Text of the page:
Thirteen years have passed but as Oleksandr Usyk gets set to return to the UK, his first British opponent is still ruing his own dreadful luck.
Danny Price felt Olympic heartbreak at the time when “the tournament of his life”, a qualifier for Beijing 2008, ended in the unthinkable. Only later would he realise quite how cruelly he had been treated.
Usyk has since outpointed Joe Joyce, knocked out Tony Bellew, battled past Derek Chisora and will challenge for Anthony Joshua’s IBF, WBA and WBO heavyweight championships on September 25, live on Sky Sports Box Office.
But his first fight with a Brit came in Pescara, Italy, on the picturesque Adriatic Coast, hardly the expected location for boxing disaster to strike.
“I beat a Moldovan. Then I beat Tervel Pulev [the brother of Joshua’s former challenger Kubrat], who eventually won a world silver,” remembers Price about what was slowly becoming his greatest week of accomplishment.
“Then I beat a Greek guy who was European champion.
“I beat them in three consecutive days.”
Qualification for the Olympics was one fight away for Price. In his way stood a Ukrainian heavyweight, just 21 years old.
Price recalls an awkward battle of styles with the southpaw Usyk: “He was a counter-puncher back in the day, and so was I. I was better suited to being on the back foot.
“I was one point down going into the last round.
“I had to chase the fight in the last round and he beat me. That was his game.
“I always think – if I was one point up going into the final round, he would have to have chased me. I could have been on the back foot.
“It would have been in my hands. It was gutting.”
Usyk won 15-6 in the four-round bout to guarantee himself a spot at the Olympics.
“Technically he is just unbelievable,” Price says.
“In the first three rounds, there wasn’t much in it. He didn’t give much away and neither did I.
“Then any time I threw, I missed and he threw back. His reflexes were so good.
“In the last round when I chased it, he boxed my head off. He caught me coming in. He was so good at that style of fighting.
“He is the best technical boxer that I’ve been in the ring with.”
Price, who owned an amateur win over Bellew, fell short in three qualifiers for Beijing 2008.
Team GB instead comprised Kal Yafai, Joe Murray, Frankie Gavin, Bradley Saunders, Billy Joe Saunders, James DeGale (who won gold), Tony Jeffries and David Price (both bronze).
Only as time dragged on did Price come to understand the severity of his disappointment.
He had bumped into Clemente Russo at his first qualifier in Chicago and lost to the Italian who he thought “didn’t hit hard – he was just awkward and threw shots from different angles”.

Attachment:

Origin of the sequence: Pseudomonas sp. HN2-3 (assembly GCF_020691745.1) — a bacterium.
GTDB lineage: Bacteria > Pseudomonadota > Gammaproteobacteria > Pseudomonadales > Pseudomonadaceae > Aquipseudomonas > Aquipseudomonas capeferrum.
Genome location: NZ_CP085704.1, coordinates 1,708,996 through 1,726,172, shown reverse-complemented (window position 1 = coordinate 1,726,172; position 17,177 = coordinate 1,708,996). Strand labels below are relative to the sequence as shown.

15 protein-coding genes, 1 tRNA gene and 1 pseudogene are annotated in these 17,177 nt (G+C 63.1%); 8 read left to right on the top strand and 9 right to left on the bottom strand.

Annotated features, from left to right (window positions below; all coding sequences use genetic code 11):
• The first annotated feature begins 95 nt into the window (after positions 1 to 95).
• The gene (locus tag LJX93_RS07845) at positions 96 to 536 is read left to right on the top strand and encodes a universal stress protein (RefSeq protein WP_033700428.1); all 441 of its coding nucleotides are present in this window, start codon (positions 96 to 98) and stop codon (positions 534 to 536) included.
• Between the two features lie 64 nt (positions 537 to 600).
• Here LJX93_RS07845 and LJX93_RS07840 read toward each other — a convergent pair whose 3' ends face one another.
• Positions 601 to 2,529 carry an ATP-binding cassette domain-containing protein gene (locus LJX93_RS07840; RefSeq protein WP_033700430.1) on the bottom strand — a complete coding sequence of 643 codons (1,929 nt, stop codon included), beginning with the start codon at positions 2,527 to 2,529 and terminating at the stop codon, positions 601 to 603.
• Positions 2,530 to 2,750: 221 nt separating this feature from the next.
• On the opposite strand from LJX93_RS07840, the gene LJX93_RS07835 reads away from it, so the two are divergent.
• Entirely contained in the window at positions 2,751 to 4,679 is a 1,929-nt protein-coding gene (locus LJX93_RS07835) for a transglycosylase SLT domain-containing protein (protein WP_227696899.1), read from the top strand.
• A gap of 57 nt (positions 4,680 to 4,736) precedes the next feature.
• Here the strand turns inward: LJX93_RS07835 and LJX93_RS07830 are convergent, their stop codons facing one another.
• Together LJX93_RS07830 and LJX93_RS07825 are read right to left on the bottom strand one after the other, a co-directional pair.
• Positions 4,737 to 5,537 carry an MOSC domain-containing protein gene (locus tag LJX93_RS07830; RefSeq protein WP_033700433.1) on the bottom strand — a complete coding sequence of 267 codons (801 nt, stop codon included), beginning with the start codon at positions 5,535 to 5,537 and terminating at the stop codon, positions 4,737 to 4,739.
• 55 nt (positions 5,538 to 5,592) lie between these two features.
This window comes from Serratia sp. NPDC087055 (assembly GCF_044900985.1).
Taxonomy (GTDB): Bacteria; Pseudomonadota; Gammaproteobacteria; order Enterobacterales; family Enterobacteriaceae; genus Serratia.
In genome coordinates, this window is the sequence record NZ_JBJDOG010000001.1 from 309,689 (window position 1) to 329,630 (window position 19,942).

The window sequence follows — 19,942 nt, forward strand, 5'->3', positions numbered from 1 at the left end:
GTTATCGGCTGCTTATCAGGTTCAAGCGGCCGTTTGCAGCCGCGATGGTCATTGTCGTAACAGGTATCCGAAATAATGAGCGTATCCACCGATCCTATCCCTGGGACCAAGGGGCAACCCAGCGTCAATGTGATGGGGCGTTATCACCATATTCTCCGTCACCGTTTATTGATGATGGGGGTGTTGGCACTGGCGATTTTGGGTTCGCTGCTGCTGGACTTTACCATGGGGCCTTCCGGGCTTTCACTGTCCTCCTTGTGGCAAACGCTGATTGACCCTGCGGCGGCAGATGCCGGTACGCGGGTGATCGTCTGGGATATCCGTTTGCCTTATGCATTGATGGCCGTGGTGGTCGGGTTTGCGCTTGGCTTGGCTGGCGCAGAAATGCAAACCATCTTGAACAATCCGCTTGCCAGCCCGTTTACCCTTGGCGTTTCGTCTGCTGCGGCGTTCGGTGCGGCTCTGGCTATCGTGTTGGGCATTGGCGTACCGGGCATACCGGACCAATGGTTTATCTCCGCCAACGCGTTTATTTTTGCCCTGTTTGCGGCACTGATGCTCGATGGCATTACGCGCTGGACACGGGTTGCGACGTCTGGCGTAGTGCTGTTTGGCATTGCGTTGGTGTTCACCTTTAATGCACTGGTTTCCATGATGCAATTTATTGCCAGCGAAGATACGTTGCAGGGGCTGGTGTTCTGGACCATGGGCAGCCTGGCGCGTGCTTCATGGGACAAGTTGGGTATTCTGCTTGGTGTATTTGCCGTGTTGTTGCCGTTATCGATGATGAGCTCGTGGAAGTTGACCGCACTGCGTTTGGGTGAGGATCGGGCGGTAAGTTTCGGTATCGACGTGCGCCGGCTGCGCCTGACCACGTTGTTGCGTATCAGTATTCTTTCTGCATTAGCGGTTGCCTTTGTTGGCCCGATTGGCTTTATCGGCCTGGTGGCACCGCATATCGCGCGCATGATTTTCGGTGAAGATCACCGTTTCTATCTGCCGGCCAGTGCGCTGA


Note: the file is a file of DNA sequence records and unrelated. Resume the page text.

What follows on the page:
But Russo eventually eliminated Usyk and Deontay Wilder at the Olympics en route to winning silver.
Price’s final attempt to qualify ended with “an awful decision” in defeat to Hungary’s Jozsef Darmos. Sickeningly, that tournament was won by Greece’s Elias Pavlidis.
“The guy I beat before I faced Usyk,” sighed Price.
“Don’t, mate,” he says when thinking about his fight in Italy against Usyk which represented his best chance of going to an Olympics.
Even being forced to face Usyk in the crunch fight, rather than an easier opponent, added to Price’s misfortune.
“My side of the draw was so bad!
“Artur Szpilka [who was later knocked out by Wilder and Chisora] wasn’t very good. It’s ifs and buts. But if I got Szpilka, I would have been comfortable.”
Usyk’s first Olympics in Beijing ended in defeat but, four years later in London, he won gold.
Joshua, in the division above, also took gold.
“I said to my team: ‘This guy is the future Olympic champion’.”
It was a decade ago when Oleksandr Usyk first sized up the threat posed by Anthony Joshua…
— Sky Sports Boxing (@SkySportsBoxing) September 20, 2021
At the time it could never have been predicted that they would eventually meet at a stadium which didn’t exist yet in a world heavyweight championship fight of such magnitude.
“It’s an intriguing fight,” Price says. “If Usyk can keep him at bay, he will win.
“Obviously if Joshua connects, it’s lights out.
“Usyk would struggle more with a style like Chisora’s or Dillian Whyte’s. He would be forced to be on his toes for 12 rounds.
“But Joshua is more of a boxer, more orthodox, he tries to pick his shots more.
“That might play into Usyk’s hands. I think a pressure fighter is more effective against Usyk.”
Usyk now stands as a former undisputed cruiserweight champion aiming to become just the third boxer ever (after Evander Holyfield and David Haye) to also win a heavyweight title. He hasn’t lost as a professional and it has been a decade since he tasted defeat as an amateur.
Perhaps his greatest success, the 2012 Olympics, came in Britain and he has convincingly beaten every Brit rival put before him.
Joshua will be an altogether different test.
From his home in Scarborough, the long since retired Price will watch with interest and ponder what might have been different.